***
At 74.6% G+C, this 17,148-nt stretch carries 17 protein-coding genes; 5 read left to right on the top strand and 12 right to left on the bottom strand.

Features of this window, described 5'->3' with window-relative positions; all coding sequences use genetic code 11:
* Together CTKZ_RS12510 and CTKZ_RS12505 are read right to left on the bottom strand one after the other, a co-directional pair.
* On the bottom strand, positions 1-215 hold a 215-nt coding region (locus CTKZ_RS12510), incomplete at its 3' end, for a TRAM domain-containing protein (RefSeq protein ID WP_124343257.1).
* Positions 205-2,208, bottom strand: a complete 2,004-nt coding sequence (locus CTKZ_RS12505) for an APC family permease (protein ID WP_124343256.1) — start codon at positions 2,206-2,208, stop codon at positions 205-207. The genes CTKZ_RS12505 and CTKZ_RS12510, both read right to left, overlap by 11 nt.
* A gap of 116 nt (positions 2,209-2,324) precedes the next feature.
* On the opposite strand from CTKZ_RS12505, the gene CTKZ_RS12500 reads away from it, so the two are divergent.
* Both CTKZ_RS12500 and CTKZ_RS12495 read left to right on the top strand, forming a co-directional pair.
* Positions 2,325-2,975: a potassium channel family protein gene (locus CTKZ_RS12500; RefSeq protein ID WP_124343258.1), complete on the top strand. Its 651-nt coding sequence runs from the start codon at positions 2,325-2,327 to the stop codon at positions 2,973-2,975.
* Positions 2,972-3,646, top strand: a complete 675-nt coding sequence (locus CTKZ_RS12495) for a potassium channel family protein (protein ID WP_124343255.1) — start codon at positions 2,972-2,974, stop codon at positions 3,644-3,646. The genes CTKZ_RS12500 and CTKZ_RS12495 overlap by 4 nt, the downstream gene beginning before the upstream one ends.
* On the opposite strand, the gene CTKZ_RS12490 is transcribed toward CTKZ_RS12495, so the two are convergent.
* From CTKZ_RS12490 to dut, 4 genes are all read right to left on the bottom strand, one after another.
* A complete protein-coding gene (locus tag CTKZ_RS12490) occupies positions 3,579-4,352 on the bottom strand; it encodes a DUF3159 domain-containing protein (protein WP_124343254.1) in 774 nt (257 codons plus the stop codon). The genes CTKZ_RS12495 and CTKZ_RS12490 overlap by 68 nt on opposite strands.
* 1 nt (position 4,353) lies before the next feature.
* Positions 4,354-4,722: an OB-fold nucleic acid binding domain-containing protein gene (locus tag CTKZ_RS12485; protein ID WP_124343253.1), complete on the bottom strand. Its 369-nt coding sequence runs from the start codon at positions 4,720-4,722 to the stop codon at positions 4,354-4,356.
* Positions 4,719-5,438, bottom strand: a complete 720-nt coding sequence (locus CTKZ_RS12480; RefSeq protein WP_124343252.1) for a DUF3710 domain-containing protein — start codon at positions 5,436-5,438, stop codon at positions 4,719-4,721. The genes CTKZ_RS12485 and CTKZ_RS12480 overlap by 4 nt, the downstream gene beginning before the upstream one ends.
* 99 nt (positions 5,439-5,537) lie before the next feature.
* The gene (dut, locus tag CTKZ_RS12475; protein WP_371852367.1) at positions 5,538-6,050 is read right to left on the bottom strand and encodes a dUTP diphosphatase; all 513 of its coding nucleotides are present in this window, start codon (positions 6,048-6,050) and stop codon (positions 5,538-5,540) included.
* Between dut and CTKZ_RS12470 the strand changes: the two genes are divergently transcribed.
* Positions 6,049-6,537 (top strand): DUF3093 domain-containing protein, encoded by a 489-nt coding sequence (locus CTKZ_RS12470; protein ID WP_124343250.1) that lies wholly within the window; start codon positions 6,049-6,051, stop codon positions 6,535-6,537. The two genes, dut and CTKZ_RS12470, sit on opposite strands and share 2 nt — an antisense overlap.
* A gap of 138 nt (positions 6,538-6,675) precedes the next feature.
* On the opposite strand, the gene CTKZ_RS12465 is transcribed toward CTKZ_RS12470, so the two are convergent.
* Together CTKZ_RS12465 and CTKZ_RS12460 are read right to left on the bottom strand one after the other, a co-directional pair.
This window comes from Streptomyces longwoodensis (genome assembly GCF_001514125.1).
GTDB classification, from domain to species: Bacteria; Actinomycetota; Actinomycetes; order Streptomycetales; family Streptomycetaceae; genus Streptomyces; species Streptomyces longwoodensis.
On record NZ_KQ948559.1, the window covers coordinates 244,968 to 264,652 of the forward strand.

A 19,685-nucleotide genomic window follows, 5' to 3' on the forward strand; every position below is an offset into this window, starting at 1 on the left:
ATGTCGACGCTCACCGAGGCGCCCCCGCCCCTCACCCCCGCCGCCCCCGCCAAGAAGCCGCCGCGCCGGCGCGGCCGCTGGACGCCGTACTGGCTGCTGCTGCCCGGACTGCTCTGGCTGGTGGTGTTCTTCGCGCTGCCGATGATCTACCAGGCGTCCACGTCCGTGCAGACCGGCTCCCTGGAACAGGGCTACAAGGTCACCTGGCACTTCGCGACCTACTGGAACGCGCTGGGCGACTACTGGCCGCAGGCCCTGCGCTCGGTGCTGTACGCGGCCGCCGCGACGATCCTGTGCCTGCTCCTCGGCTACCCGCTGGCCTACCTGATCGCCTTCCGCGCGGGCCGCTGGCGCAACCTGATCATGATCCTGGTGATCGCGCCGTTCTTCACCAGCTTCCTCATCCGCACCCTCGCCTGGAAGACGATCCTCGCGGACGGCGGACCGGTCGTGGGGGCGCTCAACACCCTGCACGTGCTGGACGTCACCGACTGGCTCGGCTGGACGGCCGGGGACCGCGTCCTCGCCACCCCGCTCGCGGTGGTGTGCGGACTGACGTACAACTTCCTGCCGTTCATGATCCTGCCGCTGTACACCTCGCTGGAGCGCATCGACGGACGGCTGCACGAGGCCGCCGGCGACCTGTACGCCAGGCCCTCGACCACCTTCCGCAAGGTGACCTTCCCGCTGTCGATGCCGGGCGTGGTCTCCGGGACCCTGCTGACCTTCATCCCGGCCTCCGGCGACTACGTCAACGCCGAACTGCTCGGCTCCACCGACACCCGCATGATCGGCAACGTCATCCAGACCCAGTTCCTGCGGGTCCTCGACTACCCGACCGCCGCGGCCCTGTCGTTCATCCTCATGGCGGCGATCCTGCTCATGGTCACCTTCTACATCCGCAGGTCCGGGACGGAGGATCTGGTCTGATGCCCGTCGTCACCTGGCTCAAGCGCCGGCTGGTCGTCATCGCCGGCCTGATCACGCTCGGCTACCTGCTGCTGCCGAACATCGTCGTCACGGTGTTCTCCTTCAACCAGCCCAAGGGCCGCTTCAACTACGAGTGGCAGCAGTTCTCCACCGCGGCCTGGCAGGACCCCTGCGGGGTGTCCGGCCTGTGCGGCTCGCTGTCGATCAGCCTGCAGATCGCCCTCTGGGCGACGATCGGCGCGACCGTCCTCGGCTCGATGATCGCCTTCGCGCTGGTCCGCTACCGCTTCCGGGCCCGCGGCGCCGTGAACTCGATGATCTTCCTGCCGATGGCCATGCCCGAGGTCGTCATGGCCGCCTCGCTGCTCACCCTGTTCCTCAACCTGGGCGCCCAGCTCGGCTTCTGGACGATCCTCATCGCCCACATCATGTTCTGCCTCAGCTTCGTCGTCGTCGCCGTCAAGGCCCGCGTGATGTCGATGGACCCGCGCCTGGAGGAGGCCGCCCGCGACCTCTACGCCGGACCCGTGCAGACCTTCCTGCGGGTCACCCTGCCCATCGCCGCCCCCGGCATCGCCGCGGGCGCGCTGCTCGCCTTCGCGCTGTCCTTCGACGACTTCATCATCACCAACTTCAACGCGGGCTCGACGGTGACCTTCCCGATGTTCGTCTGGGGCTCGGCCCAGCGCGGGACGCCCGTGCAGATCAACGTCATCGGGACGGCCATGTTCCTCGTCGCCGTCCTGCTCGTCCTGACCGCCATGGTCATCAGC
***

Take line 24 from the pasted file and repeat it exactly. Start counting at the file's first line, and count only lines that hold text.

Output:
This window comes from Streptomyces longwoodensis (genome assembly GCF_001514125.1).